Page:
Greenyard sees cost of fatal Listeria recall topping €30m

By Katy Askew

- Last updated on GMT

Greenyard counts the cost of a massive recall linked to nine deaths ©iStock
Greenyard counts the cost of a massive recall linked to nine deaths ©iStock
Greenyard Foods has estimated that the cost of its massive Listeria recall will total at least €30m after the Belgian vegetable processor was forced to pull frozen vegetables processed at its Hungarian production plant from shelves across Europe.

In an update to the market issued today (17 July), Greenyard’s initial estimates forecast that around one-third of the cost will be registered as an impairment charge on the balance sheet, with the remaining two-thirds expected to have a cash impact. The company said 80% of the current expense will constitute non-recurring items.

Greenyard added that it is not currently possible to provide an aggregate assessment of the potential financial impact of the outbreak.

Containing the outbreak

Over the past two weeks, Greenyard has recalled frozen vegetables produced at its Hungarian production facility in Baja between August 2016 and June 2018.

Items from the facility were linked to an outbreak of Listeria monocytogenes affecting Austria, Denmark, Finland, Sweden, and the United Kingdom since 2015.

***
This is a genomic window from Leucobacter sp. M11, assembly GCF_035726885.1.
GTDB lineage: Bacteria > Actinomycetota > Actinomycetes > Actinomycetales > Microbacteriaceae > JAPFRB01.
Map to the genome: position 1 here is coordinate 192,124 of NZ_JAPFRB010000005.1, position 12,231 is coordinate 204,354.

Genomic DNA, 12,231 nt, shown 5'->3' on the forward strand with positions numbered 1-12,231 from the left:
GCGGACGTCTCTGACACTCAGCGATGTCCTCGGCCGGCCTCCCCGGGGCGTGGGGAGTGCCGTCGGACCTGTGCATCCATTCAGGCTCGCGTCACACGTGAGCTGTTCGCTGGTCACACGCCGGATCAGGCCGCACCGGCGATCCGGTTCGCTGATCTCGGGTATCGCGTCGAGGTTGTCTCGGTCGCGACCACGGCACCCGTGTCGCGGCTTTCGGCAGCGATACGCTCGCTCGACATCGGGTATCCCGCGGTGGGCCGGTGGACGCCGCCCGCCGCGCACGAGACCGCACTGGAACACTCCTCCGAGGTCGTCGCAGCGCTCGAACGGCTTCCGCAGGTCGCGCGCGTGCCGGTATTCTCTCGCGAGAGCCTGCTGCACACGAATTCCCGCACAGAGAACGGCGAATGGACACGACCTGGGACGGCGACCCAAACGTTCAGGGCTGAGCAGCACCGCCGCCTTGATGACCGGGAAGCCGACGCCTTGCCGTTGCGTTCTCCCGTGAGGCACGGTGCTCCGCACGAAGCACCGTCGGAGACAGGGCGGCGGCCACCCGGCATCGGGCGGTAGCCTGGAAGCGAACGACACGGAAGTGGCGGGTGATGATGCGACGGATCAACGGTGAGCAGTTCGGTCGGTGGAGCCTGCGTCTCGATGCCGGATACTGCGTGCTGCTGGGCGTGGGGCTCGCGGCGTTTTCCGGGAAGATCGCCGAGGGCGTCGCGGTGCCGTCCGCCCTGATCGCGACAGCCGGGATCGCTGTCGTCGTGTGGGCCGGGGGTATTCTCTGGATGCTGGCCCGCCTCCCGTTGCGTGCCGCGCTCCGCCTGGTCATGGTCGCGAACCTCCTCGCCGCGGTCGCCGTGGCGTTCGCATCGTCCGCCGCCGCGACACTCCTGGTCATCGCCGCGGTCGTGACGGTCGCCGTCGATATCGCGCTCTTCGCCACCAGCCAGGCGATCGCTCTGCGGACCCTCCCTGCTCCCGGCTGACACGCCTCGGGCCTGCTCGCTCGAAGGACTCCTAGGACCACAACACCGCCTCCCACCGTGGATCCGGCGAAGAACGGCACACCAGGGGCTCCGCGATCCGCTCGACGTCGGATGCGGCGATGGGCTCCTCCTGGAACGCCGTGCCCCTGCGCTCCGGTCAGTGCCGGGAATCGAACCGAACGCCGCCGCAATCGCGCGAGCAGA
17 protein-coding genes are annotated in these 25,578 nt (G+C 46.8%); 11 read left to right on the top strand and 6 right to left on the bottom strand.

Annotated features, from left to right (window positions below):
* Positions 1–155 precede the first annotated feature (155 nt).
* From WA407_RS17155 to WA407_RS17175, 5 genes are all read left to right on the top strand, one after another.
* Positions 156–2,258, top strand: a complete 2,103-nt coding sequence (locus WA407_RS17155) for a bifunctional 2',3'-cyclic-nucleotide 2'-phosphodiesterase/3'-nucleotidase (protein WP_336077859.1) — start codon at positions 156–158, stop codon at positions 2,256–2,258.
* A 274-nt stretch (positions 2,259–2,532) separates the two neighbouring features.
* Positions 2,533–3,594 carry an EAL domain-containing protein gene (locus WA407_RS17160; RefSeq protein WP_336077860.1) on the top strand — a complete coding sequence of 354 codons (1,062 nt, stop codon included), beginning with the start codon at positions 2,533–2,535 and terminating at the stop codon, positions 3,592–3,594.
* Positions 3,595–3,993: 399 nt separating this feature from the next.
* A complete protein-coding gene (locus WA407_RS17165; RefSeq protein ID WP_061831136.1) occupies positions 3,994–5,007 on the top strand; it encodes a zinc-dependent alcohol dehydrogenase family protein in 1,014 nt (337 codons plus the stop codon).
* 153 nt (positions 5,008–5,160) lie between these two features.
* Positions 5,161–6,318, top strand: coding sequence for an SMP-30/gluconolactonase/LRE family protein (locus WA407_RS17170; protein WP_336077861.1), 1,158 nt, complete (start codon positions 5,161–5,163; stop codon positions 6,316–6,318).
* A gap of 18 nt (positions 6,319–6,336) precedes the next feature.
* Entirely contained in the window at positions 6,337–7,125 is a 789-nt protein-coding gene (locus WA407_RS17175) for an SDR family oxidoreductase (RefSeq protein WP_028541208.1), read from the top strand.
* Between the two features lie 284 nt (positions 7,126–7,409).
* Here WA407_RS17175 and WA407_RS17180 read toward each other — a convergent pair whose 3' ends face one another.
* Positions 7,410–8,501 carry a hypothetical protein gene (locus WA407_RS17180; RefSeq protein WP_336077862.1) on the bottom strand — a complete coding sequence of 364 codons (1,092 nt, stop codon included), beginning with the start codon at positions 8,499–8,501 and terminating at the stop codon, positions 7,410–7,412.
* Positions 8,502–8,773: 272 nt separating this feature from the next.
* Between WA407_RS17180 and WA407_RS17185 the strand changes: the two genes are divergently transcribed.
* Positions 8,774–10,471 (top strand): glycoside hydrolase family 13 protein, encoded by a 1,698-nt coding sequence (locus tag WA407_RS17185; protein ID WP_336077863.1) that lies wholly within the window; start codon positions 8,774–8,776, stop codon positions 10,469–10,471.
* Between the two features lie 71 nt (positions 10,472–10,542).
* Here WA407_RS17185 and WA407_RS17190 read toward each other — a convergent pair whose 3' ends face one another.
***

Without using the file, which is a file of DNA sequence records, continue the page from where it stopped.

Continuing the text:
According to the EFSA, experts traced the contamination to Greenyard’s facility whole genome sequencing to identify the food source, which initially was thought to be limited to frozen corn. As of 15 June 2018, 47 cases including nine deaths had been reported, the European food safety regulator said.

“The available information confirms the contamination at the Hungarian plant. However, further investigations, including thorough sampling and testing, are needed to identify the exact points of environmental contamination at the Hungarian plant. The same recommendation applies to other companies belonging to the same commercial group if environmental contamination is detected,”​ EFSA noted.

Greenyard confirmed it is working with the authorities to trace the cause of contamination. The group stressed it is taking “all possible actions​” to contain the outbreak and address any other direct or indirect impact on Greenyard and its stakeholders.

The Hungarian plant has been closed and will not production restart until toe “root cause”​ of contamination has been identified.

The process of recalling relevant products from customers and consumers is “ongoing​”, with returned products being destroyed. In order to minimise disruption to its customers, Greenyard said it is helping to source “alternative supplies​”.

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